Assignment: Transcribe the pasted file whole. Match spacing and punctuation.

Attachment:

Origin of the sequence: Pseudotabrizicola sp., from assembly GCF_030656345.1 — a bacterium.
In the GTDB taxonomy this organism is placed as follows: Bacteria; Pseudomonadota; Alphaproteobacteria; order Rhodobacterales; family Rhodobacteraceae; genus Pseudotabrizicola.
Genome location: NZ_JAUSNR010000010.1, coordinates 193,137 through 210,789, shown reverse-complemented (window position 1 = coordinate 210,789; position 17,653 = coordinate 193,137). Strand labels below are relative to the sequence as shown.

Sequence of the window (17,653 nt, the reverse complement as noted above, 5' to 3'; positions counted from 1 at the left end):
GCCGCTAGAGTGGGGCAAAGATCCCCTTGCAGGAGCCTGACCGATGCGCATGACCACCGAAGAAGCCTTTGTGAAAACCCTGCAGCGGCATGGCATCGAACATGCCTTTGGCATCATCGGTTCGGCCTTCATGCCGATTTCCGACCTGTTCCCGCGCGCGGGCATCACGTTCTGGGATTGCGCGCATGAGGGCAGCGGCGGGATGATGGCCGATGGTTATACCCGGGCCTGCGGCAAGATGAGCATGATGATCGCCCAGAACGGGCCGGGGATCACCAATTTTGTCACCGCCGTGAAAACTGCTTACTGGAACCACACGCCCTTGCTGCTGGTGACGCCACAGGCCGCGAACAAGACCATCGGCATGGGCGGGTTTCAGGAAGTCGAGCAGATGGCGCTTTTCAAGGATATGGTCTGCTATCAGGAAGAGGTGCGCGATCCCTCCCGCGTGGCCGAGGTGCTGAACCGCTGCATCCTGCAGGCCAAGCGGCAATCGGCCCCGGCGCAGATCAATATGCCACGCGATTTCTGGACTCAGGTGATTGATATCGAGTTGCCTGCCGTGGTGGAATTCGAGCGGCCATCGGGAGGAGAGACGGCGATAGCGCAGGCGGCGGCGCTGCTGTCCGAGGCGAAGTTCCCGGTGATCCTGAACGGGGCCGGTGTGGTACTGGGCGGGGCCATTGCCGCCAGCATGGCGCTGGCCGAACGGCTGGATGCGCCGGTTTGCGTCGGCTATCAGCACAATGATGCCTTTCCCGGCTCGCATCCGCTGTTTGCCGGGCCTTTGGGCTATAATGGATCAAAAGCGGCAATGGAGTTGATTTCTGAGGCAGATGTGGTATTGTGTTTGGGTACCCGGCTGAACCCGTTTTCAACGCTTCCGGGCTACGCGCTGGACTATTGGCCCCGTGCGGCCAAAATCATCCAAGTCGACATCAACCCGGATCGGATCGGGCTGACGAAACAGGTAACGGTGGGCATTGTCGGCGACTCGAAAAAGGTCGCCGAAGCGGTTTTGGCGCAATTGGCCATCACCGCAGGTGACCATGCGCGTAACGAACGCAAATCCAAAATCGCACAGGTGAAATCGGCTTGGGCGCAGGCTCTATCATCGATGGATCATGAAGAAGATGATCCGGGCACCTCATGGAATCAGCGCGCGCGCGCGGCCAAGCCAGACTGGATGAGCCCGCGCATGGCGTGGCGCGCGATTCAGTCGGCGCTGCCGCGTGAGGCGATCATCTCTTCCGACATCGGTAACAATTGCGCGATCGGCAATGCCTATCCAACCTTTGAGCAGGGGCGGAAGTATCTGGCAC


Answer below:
Origin of the sequence: Pseudotabrizicola sp., from assembly GCF_030656345.1 — a bacterium.
In the GTDB taxonomy this organism is placed as follows: Bacteria; Pseudomonadota; Alphaproteobacteria; order Rhodobacterales; family Rhodobacteraceae; genus Pseudotabrizicola.
Genome location: NZ_JAUSNR010000010.1, coordinates 193,137 through 210,789, shown reverse-complemented (window position 1 = coordinate 210,789; position 17,653 = coordinate 193,137). Strand labels below are relative to the sequence as shown.

Sequence of the window (17,653 nt, the reverse complement as noted above, 5' to 3'; positions counted from 1 at the left end):
GCCGCTAGAGTGGGGCAAAGATCCCCTTGCAGGAGCCTGACCGATGCGCATGACCACCGAAGAAGCCTTTGTGAAAACCCTGCAGCGGCATGGCATCGAACATGCCTTTGGCATCATCGGTTCGGCCTTCATGCCGATTTCCGACCTGTTCCCGCGCGCGGGCATCACGTTCTGGGATTGCGCGCATGAGGGCAGCGGCGGGATGATGGCCGATGGTTATACCCGGGCCTGCGGCAAGATGAGCATGATGATCGCCCAGAACGGGCCGGGGATCACCAATTTTGTCACCGCCGTGAAAACTGCTTACTGGAACCACACGCCCTTGCTGCTGGTGACGCCACAGGCCGCGAACAAGACCATCGGCATGGGCGGGTTTCAGGAAGTCGAGCAGATGGCGCTTTTCAAGGATATGGTCTGCTATCAGGAAGAGGTGCGCGATCCCTCCCGCGTGGCCGAGGTGCTGAACCGCTGCATCCTGCAGGCCAAGCGGCAATCGGCCCCGGCGCAGATCAATATGCCACGCGATTTCTGGACTCAGGTGATTGATATCGAGTTGCCTGCCGTGGTGGAATTCGAGCGGCCATCGGGAGGAGAGACGGCGATAGCGCAGGCGGCGGCGCTGCTGTCCGAGGCGAAGTTCCCGGTGATCCTGAACGGGGCCGGTGTGGTACTGGGCGGGGCCATTGCCGCCAGCATGGCGCTGGCCGAACGGCTGGATGCGCCGGTTTGCGTCGGCTATCAGCACAATGATGCCTTTCCCGGCTCGCATCCGCTGTTTGCCGGGCCTTTGGGCTATAATGGATCAAAAGCGGCAATGGAGTTGATTTCTGAGGCAGATGTGGTATTGTGTTTGGGTACCCGGCTGAACCCGTTTTCAACGCTTCCGGGCTACGCGCTGGACTATTGGCCCCGTGCGGCCAAAATCATCCAAGTCGACATCAACCCGGATCGGATCGGGCTGACGAAACAGGTAACGGTGGGCATTGTCGGCGACTCGAAAAAGGTCGCCGAAGCGGTTTTGGCGCAATTGGCCATCACCGCAGGTGACCATGCGCGTAACGAACGCAAATCCAAAATCGCACAGGTGAAATCGGCTTGGGCGCAGGCTCTATCATCGATGGATCATGAAGAAGATGATCCGGGCACCTCATGGAATCAGCGCGCGCGCGCGGCCAAGCCAGACTGGATGAGCCCGCGCATGGCGTGGCGCGCGATTCAGTCGGCGCTGCCGCGTGAGGCGATCATCTCTTCCGACATCGGTAACAATTGCGCGATCGGCAATGCCTATCCAACCTTTGAGCAGGGGCGGAAGTATCTGGCAC